Lin Liles remembers a student calculating exactly what his welding job salary looked like on a minute-by-minute basis.

The way the student figured, the company he was working for was paying him $1.68 … a minute.

Liles explains the calculation this way: that student could essentially buy a Mountain Dew every minute of the work shift if he chooses. The example goes over pretty well for the students rapidly enrolling in welding programs across Alabama that may take just two years or less of training before students are on their way to great incomes in the metal industry in Alabama.

“Welding’s a hot item in the state of Alabama as companies move in. Our classes have been full the last 10 to 12 years because it’s such a demand,” said Liles, a welding instructor at Northwest-Shoals Community College (NWSCC).

“There’s good money out there, and jobs that pay less than that, but the more skill you have, the better you’ll be. I have one student who grossed $80,000 in three months.”

Women in Welding: Alana Willingham-Brown
After four years and more than $60,000 in college debt, it was a two-year degree and NO debt that landed Alana Willingham-Brown in the welding industry at a nearly six-figure salary. Alana, now a welding instructor at Lawson State, tells her story.
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The metal manufacturing industry in Alabama employs more than 51,000 workers across more than 1,320 companies, according to the Alabama Department of Labor. Twelve percent of workers and more than half of the companies are welders, cutters, solderers and brazers.

The students who choose welding as a career pathway come from several different backgrounds. Bishop State Community College student Alexandria Baker had no previous welding experience before hearing from a Facebook friend that the career path was worth trying. Michael Appler, another Bishop State student, said he had tinkered with cars when he was younger and took some welding courses in high school to solidify his plans.

Lori Peden, a nontraditional college student at NWSCC, said she chose welding because of the potential for a better quality of life.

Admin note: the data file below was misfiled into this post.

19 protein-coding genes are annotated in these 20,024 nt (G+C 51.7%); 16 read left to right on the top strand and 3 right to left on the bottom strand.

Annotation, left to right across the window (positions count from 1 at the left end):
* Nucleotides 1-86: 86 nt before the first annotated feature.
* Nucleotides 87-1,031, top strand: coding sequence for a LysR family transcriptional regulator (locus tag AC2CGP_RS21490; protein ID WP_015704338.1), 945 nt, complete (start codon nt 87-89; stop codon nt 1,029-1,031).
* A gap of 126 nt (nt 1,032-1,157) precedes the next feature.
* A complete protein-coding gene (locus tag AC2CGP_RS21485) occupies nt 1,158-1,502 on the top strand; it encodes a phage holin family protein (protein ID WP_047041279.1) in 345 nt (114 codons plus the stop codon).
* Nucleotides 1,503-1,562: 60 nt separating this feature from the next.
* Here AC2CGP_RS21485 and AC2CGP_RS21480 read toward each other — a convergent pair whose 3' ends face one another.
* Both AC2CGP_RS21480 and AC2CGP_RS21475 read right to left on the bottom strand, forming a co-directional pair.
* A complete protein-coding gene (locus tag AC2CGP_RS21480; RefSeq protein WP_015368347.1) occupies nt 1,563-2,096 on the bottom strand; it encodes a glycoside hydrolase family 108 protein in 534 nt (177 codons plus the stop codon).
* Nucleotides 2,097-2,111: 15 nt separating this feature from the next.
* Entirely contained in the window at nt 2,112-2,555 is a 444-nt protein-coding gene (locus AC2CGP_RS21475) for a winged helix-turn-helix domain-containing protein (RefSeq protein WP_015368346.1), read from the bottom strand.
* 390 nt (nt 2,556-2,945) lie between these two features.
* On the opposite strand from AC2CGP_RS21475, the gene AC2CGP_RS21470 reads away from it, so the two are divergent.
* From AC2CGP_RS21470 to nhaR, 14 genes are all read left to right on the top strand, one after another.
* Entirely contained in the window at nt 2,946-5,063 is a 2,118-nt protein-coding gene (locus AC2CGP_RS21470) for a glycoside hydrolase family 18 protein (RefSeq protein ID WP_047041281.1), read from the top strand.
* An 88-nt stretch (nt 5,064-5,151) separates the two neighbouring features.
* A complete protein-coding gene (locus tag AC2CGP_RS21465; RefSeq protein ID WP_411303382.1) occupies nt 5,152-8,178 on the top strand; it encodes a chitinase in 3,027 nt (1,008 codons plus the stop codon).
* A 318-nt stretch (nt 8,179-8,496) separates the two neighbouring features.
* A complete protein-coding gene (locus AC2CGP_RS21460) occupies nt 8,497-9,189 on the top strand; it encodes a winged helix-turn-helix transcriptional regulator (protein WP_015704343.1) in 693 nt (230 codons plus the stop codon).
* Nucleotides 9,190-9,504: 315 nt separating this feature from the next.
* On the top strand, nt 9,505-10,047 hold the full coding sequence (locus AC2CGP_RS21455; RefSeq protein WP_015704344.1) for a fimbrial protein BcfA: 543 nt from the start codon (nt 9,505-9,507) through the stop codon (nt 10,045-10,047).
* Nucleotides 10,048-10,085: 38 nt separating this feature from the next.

“I am a good helper, and I like to work with my hands. I chose manufacturing and the F.A.M.E. (Federal for Advance Manufacturing Education) program because it interested me and I had a scholarship to continue my education after receiving an associate’s in welding,” she said.

Bishop State welding instructor Leon Jackson said many of his students enter entry-level jobs at $18 to $20 per hour after obtaining welding certifications. Partnerships the college has with businesses in the Gulf Coast allow many students to walk directly into jobs, he said.

“We’ve actually had to offer even more short-term programs because companies need workers,” he said.

Four years and $60,000 in debt later, Alana Willingham-Brown said her debt-free education at Lawson State Community College paid for the previous debt and then some during here near six-figure-a-year career in welding.

But it’s not all about the money. Now a welding instructor at Lawson State, Willingham-Brown encourages students to consider their options and the opportunity to fulfill who they are via the career path they choose, versus choosing a career that others try to guide the students to take because of income.

“Welding is something you know very quickly if you love,” she said.

“Something I don’t think a lot of people understand is that when they say you’re supposed to be successful and go to college, this is just another way that might be more practical to some people.”

The Alabama Technology Network (ATN) and Alabama Community College System (ACCS) have partnered with the Business Council of Alabama and Manufacture Alabama to promote MFGDay in October and November. ATN will feature six different industries in the state across six weeks. Those industries include metal, auto, aerospace, pulp and paper, food and chemical manufacturing.